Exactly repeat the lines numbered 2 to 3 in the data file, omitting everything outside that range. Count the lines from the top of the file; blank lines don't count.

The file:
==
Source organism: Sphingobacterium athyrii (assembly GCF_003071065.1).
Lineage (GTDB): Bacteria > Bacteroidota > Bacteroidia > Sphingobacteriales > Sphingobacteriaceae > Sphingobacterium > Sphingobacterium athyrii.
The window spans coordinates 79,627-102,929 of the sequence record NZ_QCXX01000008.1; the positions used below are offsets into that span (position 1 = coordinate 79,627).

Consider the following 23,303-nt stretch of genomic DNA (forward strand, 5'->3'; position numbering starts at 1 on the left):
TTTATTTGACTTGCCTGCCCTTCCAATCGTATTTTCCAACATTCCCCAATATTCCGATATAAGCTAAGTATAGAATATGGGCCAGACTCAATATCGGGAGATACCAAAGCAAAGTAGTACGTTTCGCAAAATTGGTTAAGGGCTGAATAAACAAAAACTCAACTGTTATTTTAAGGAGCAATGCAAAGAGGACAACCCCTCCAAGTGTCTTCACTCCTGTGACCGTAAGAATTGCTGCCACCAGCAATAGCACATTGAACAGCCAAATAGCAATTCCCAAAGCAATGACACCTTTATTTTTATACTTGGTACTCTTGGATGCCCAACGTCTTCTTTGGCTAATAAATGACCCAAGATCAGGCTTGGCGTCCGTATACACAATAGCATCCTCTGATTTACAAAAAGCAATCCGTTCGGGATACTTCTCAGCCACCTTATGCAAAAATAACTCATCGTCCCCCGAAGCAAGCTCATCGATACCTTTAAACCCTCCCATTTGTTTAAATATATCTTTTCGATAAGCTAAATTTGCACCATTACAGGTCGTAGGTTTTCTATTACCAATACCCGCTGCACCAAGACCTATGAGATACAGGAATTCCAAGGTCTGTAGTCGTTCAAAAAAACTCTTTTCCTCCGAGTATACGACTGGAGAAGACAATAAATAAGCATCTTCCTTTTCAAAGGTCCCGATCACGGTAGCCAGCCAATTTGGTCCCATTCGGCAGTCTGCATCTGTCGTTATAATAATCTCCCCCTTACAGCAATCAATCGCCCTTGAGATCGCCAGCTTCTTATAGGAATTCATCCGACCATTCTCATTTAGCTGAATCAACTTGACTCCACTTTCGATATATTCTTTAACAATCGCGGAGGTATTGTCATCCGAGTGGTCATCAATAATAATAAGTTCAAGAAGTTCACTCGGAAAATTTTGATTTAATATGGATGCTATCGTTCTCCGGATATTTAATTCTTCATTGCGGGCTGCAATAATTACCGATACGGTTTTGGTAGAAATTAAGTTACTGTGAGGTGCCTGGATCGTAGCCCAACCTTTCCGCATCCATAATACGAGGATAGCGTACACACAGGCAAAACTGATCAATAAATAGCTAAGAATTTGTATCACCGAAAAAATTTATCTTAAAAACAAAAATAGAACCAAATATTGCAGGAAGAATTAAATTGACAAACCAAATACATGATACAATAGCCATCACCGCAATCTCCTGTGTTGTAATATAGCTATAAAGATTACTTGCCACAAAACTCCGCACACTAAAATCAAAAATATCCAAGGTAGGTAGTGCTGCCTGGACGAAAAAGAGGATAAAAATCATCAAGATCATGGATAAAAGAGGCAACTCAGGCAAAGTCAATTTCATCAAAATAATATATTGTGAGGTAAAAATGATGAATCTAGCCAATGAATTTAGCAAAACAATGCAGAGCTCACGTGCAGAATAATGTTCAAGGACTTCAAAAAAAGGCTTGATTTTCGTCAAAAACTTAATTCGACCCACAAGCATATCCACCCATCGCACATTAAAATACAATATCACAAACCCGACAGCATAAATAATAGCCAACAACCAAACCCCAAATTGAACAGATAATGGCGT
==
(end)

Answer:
Lineage (GTDB): Bacteria > Bacteroidota > Bacteroidia > Sphingobacteriales > Sphingobacteriaceae > Sphingobacterium > Sphingobacterium athyrii.
The window spans coordinates 79,627-102,929 of the sequence record NZ_QCXX01000008.1; the positions used below are offsets into that span (position 1 = coordinate 79,627).